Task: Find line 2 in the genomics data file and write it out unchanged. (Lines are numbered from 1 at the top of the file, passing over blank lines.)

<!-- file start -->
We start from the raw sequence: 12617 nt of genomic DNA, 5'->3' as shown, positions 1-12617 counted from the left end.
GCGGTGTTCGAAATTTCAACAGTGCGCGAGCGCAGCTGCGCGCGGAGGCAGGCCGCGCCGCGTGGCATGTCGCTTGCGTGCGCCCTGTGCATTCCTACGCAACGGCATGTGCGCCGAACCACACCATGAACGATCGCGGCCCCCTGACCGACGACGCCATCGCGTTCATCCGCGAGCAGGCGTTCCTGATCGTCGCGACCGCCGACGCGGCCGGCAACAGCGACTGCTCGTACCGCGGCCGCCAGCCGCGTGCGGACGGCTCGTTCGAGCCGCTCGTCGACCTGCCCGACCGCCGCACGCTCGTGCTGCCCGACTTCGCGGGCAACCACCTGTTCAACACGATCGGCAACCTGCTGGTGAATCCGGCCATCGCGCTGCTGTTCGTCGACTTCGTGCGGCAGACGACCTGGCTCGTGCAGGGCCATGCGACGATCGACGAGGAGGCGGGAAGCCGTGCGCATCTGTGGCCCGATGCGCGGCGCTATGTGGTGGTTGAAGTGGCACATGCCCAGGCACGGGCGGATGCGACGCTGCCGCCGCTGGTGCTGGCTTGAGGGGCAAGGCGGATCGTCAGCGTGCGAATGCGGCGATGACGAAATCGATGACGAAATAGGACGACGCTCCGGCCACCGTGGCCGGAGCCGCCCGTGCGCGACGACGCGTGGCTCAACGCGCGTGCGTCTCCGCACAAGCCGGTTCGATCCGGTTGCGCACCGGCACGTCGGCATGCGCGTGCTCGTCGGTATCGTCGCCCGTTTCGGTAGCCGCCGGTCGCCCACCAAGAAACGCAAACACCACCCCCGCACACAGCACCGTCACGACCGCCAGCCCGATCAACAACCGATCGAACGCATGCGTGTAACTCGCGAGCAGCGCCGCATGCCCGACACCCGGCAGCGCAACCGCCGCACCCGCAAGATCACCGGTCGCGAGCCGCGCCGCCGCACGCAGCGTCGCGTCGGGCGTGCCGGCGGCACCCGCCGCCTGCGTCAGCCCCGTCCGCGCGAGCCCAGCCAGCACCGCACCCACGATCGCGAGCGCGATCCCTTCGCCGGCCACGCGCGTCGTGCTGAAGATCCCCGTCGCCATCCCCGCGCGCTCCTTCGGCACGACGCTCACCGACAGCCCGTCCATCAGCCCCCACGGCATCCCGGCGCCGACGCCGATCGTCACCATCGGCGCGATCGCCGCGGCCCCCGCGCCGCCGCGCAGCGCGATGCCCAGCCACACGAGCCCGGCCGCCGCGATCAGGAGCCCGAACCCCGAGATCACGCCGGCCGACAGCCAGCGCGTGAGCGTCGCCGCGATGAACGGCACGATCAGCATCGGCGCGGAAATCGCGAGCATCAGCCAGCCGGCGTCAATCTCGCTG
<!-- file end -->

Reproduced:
GCGGTGTTCGAAATTTCAACAGTGCGCGAGCGCAGCTGCGCGCGGAGGCAGGCCGCGCCGCGTGGCATGTCGCTTGCGTGCGCCCTGTGCATTCCTACGCAACGGCATGTGCGCCGAACCACACCATGAACGATCGCGGCCCCCTGACCGACGACGCCATCGCGTTCATCCGCGAGCAGGCGTTCCTGATCGTCGCGACCGCCGACGCGGCCGGCAACAGCGACTGCTCGTACCGCGGCCGCCAGCCGCGTGCGGACGGCTCGTTCGAGCCGCTCGTCGACCTGCCCGACCGCCGCACGCTCGTGCTGCCCGACTTCGCGGGCAACCACCTGTTCAACACGATCGGCAACCTGCTGGTGAATCCGGCCATCGCGCTGCTGTTCGTCGACTTCGTGCGGCAGACGACCTGGCTCGTGCAGGGCCATGCGACGATCGACGAGGAGGCGGGAAGCCGTGCGCATCTGTGGCCCGATGCGCGGCGCTATGTGGTGGTTGAAGTGGCACATGCCCAGGCACGGGCGGATGCGACGCTGCCGCCGCTGGTGCTGGCTTGAGGGGCAAGGCGGATCGTCAGCGTGCGAATGCGGCGATGACGAAATCGATGACGAAATAGGACGACGCTCCGGCCACCGTGGCCGGAGCCGCCCGTGCGCGACGACGCGTGGCTCAACGCGCGTGCGTCTCCGCACAAGCCGGTTCGATCCGGTTGCGCACCGGCACGTCGGCATGCGCGTGCTCGTCGGTATCGTCGCCCGTTTCGGTAGCCGCCGGTCGCCCACCAAGAAACGCAAACACCACCCCCGCACACAGCACCGTCACGACCGCCAGCCCGATCAACAACCGATCGAACGCATGCGTGTAACTCGCGAGCAGCGCCGCATGCCCGACACCCGGCAGCGCAACCGCCGCACCCGCAAGATCACCGGTCGCGAGCCGCGCCGCCGCACGCAGCGTCGCGTCGGGCGTGCCGGCGGCACCCGCCGCCTGCGTCAGCCCCGTCCGCGCGAGCCCAGCCAGCACCGCACCCACGATCGCGAGCGCGATCCCTTCGCCGGCCACGCGCGTCGTGCTGAAGATCCCCGTCGCCATCCCCGCGCGCTCCTTCGGCACGACGCTCACCGACAGCCCGTCCATCAGCCCCCACGGCATCCCGGCGCCGACGCCGATCGTCACCATCGGCGCGATCGCCGCGGCCCCCGCGCCGCCGCGCAGCGCGATGCCCAGCCACACGAGCCCGGCCGCCGCGATCAGGAGCCCGAACCCCGAGATCACGCCGGCCGACAGCCAGCGCGTGAGCGTCGCCGCGATGAACGGCACGATCAGCATCGGCGCGGAAATCGCGAGCATCAGCCAGCCGGCGTCAATCTCGCTG